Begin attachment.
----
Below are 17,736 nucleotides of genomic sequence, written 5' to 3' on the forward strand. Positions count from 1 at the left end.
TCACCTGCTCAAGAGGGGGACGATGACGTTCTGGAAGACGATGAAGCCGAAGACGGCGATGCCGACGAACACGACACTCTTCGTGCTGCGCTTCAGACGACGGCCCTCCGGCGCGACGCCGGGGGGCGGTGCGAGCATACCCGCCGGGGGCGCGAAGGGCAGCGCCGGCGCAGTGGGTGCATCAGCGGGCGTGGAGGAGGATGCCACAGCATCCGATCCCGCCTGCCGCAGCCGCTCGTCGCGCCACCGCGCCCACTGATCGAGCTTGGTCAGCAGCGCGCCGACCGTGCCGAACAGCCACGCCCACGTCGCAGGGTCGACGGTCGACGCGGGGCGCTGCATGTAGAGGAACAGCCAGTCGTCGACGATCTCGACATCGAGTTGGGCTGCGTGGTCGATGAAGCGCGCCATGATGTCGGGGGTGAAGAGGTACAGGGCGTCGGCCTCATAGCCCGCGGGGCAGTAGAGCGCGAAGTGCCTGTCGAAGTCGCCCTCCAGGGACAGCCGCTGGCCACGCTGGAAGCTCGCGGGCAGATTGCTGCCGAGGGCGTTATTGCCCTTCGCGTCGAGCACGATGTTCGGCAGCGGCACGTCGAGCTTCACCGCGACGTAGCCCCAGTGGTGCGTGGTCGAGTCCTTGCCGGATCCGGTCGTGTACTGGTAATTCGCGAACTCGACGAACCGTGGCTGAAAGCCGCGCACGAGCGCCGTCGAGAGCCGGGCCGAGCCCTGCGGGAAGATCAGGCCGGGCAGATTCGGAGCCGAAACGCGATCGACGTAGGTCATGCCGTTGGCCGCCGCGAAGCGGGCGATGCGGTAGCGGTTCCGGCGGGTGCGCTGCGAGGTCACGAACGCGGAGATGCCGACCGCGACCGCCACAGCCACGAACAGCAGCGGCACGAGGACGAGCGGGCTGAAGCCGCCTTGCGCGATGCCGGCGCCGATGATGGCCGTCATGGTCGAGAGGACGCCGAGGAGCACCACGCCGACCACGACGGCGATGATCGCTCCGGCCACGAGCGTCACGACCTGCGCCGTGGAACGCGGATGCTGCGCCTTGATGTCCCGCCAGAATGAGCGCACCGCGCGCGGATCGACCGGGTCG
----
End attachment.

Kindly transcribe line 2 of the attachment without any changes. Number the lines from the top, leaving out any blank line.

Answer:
TCACCTGCTCAAGAGGGGGACGATGACGTTCTGGAAGACGATGAAGCCGAAGACGGCGATGCCGACGAACACGACACTCTTCGTGCTGCGCTTCAGACGACGGCCCTCCGGCGCGACGCCGGGGGGCGGTGCGAGCATACCCGCCGGGGGCGCGAAGGGCAGCGCCGGCGCAGTGGGTGCATCAGCGGGCGTGGAGGAGGATGCCACAGCATCCGATCCCGCCTGCCGCAGCCGCTCGTCGCGCCACCGCGCCCACTGATCGAGCTTGGTCAGCAGCGCGCCGACCGTGCCGAACAGCCACGCCCACGTCGCAGGGTCGACGGTCGACGCGGGGCGCTGCATGTAGAGGAACAGCCAGTCGTCGACGATCTCGACATCGAGTTGGGCTGCGTGGTCGATGAAGCGCGCCATGATGTCGGGGGTGAAGAGGTACAGGGCGTCGGCCTCATAGCCCGCGGGGCAGTAGAGCGCGAAGTGCCTGTCGAAGTCGCCCTCCAGGGACAGCCGCTGGCCACGCTGGAAGCTCGCGGGCAGATTGCTGCCGAGGGCGTTATTGCCCTTCGCGTCGAGCACGATGTTCGGCAGCGGCACGTCGAGCTTCACCGCGACGTAGCCCCAGTGGTGCGTGGTCGAGTCCTTGCCGGATCCGGTCGTGTACTGGTAATTCGCGAACTCGACGAACCGTGGCTGAAAGCCGCGCACGAGCGCCGTCGAGAGCCGGGCCGAGCCCTGCGGGAAGATCAGGCCGGGCAGATTCGGAGCCGAAACGCGATCGACGTAGGTCATGCCGTTGGCCGCCGCGAAGCGGGCGATGCGGTAGCGGTTCCGGCGGGTGCGCTGCGAGGTCACGAACGCGGAGATGCCGACCGCGACCGCCACAGCCACGAACAGCAGCGGCACGAGGACGAGCGGGCTGAAGCCGCCTTGCGCGATGCCGGCGCCGATGATGGCCGTCATGGTCGAGAGGACGCCGAGGAGCACCACGCCGACCACGACGGCGATGATCGCTCCGGCCACGAGCGTCACGACCTGCGCCGTGGAACGCGGATGCTGCGCCTTGATGTCCCGCCAGAATGAGCGCACCGCGCGCGGATCGACCGGGTCG